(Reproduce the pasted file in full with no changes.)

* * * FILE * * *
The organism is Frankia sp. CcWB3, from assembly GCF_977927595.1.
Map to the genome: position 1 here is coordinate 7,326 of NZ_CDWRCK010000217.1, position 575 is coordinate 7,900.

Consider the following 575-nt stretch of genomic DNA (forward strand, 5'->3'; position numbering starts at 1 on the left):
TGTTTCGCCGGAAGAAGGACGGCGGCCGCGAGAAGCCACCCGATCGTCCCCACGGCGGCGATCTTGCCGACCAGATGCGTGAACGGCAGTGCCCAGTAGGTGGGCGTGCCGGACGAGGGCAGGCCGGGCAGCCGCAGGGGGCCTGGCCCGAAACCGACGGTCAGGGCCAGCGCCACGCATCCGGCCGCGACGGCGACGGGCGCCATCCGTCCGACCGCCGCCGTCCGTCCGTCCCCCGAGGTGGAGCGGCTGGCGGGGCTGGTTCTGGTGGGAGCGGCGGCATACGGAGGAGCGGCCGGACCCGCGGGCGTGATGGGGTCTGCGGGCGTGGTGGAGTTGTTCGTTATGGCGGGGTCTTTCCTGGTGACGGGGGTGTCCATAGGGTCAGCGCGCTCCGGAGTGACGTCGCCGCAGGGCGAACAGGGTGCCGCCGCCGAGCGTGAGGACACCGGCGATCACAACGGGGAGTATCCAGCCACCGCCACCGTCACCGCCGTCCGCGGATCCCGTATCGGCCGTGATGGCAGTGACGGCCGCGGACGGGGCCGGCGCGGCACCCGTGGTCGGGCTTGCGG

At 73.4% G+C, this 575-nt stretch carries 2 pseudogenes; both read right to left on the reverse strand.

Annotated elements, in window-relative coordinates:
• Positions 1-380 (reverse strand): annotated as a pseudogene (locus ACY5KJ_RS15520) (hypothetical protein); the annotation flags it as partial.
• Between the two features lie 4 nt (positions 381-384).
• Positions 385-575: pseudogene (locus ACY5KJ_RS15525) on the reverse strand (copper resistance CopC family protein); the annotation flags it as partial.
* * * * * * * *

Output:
The organism is Frankia sp. CcWB3, from assembly GCF_977927595.1.
Map to the genome: position 1 here is coordinate 7,326 of NZ_CDWRCK010000217.1, position 575 is coordinate 7,900.

Consider the following 575-nt stretch of genomic DNA (forward strand, 5'->3'; position numbering starts at 1 on the left):
TGTTTCGCCGGAAGAAGGACGGCGGCCGCGAGAAGCCACCCGATCGTCCCCACGGCGGCGATCTTGCCGACCAGATGCGTGAACGGCAGTGCCCAGTAGGTGGGCGTGCCGGACGAGGGCAGGCCGGGCAGCCGCAGGGGGCCTGGCCCGAAACCGACGGTCAGGGCCAGCGCCACGCATCCGGCCGCGACGGCGACGGGCGCCATCCGTCCGACCGCCGCCGTCCGTCCGTCCCCCGAGGTGGAGCGGCTGGCGGGGCTGGTTCTGGTGGGAGCGGCGGCATACGGAGGAGCGGCCGGACCCGCGGGCGTGATGGGGTCTGCGGGCGTGGTGGAGTTGTTCGTTATGGCGGGGTCTTTCCTGGTGACGGGGGTGTCCATAGGGTCAGCGCGCTCCGGAGTGACGTCGCCGCAGGGCGAACAGGGTGCCGCCGCCGAGCGTGAGGACACCGGCGATCACAACGGGGAGTATCCAGCCACCGCCACCGTCACCGCCGTCCGCGGATCCCGTATCGGCCGTGATGGCAGTGACGGCCGCGGACGGGGCCGGCGCGGCACCCGTGGTCGGGCTTGCGG

At 73.4% G+C, this 575-nt stretch carries 2 pseudogenes; both read right to left on the reverse strand.

Annotated elements, in window-relative coordinates:
• Positions 1-380 (reverse strand): annotated as a pseudogene (locus ACY5KJ_RS15520) (hypothetical protein); the annotation flags it as partial.
• Between the two features lie 4 nt (positions 381-384).
• Positions 385-575: pseudogene (locus ACY5KJ_RS15525) on the reverse strand (copper resistance CopC family protein); the annotation flags it as partial.